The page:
Can the 'broken' fashion industry become more sustainable?

Can the 'broken' fashion industry become more sustainable?

The business model used by the fashion industry is broken and firms need help to adopt more sustainable practices, MPs have been told.

The warning, from a London College of Fashion academic, comes amid increased scrutiny of the UK's fashion retailers.

Prof Dilys Williams, director of the college's centre for sustainable fashion, said legislation and government support were needed.

Marks & Spencer, Primark, Boohoo and Asos have all given evidence to MPs.

Earlier this month, Prof Williams appeared before the Commons environmental audit committee's inquiry into the sustainability of the fashion industry.

In response to a question from Green MP Caroline Lucas about whether a T-shirt can be produced sustainably for £5.99, Prof Williams said: "If a business is built on fair wages and living within environmental limits then, no, we cannot sell T-shirts at the price that we currently are.

(Former Made in Chelsea star Millie Mackintosh gave items to a pop-up "slow fashion" store in east London-Photo Above)

The business model used by the fashion industry is broken and firms need help to adopt more sustainable practices, MPs have been told.

The warning, from a London College of Fashion academic, comes amid increased scrutiny of the UK's fashion retailers.

Prof Dilys Williams, director of the college's centre for sustainable fashion, said legislation and government support were needed.

Marks & Spencer, Primark, Boohoo and Asos have all given evidence to MPs.

Earlier this month, Prof Williams appeared before the Commons environmental audit committee's inquiry into the sustainability of the fashion industry.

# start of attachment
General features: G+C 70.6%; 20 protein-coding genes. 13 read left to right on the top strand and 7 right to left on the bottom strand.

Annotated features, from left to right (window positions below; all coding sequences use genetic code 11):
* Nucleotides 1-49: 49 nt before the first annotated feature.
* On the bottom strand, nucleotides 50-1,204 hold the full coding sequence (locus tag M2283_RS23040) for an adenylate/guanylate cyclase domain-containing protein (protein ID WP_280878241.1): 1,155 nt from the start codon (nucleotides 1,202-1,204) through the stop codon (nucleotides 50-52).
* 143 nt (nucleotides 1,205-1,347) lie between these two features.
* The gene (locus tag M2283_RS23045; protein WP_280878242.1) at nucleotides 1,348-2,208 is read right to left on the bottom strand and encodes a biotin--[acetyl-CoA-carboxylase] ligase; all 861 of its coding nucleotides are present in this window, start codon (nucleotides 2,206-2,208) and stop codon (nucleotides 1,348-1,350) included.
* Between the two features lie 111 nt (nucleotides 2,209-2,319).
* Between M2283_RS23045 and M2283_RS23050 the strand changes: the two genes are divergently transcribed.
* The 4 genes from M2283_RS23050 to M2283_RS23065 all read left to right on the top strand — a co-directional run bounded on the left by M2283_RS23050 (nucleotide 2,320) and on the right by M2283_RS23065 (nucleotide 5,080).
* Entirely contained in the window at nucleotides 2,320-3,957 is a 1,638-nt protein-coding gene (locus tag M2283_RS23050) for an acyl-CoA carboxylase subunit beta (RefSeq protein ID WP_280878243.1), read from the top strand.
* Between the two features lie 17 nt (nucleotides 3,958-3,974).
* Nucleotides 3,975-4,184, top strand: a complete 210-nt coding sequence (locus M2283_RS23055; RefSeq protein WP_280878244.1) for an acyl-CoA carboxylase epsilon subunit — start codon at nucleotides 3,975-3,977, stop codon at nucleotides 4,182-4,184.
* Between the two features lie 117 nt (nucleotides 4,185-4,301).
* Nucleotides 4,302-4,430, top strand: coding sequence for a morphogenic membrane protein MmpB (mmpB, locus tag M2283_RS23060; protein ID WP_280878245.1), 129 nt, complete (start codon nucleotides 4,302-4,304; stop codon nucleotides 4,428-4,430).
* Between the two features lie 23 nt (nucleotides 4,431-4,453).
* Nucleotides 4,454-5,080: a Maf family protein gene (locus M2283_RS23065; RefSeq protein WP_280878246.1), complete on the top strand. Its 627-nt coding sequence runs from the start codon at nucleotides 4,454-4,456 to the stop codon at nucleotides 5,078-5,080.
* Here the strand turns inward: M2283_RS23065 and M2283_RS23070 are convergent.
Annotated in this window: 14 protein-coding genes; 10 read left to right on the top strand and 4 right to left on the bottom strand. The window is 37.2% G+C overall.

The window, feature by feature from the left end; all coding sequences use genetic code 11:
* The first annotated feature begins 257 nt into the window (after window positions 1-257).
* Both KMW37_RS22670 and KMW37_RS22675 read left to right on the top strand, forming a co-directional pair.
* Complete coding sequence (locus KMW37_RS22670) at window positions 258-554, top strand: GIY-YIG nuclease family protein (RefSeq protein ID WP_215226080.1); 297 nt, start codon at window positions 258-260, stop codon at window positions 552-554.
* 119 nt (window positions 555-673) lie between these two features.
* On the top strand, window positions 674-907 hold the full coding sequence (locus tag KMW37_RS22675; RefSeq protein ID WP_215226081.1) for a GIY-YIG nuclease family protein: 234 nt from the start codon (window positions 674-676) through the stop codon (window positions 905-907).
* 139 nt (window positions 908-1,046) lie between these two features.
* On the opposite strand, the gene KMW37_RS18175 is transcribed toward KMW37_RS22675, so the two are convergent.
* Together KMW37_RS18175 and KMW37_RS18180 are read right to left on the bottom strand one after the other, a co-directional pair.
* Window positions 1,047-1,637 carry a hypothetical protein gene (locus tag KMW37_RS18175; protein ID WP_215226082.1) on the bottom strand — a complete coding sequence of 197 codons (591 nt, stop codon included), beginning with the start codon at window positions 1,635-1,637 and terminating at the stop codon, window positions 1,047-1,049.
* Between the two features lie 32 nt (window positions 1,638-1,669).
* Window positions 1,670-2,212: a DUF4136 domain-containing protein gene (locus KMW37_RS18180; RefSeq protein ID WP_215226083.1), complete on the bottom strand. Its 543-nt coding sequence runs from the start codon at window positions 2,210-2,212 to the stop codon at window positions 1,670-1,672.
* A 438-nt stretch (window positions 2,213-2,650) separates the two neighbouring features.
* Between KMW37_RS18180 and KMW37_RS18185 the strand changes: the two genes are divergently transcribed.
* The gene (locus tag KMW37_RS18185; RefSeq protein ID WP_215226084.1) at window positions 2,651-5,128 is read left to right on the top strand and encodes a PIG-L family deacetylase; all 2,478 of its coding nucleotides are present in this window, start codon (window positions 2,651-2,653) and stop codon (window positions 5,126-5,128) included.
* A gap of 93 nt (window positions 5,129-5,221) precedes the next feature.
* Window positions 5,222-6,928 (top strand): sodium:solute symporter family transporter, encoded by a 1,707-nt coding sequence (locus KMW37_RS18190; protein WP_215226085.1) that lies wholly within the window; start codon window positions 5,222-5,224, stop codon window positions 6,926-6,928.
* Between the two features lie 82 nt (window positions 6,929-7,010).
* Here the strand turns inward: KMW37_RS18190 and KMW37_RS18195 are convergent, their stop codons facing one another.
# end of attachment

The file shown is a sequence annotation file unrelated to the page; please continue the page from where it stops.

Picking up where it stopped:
In response to a question from Green MP Caroline Lucas about whether a T-shirt can be produced sustainably for £5.99, Prof Williams said: "If a business is built on fair wages and living within environmental limits then, no, we cannot sell T-shirts at the price that we currently are.

"We are buying 400% more pieces than we were less than 20 years ago... we are spending the money on stuff that we are chucking away.

"The system is broken and it cannot continue as it is. Most businesses know that, but it is about helping them to make that transition to a new form of business."

This era should be seen as a "blip in fashion history", Prof Williams said.

Phoebe English, a south London-based designer, told the hearing that High Street retailers know "their business models are just not sustainable" because young people's shopping habits are changing.

"They will not be going into Primark and coming out with five bags of clothes where garments have cost them five or six quid to purchase and buying multiple clothes - the same clothes in different colours. It is just not how people will be shopping in the future and they know their time is coming up," she said.

Source:

BBC

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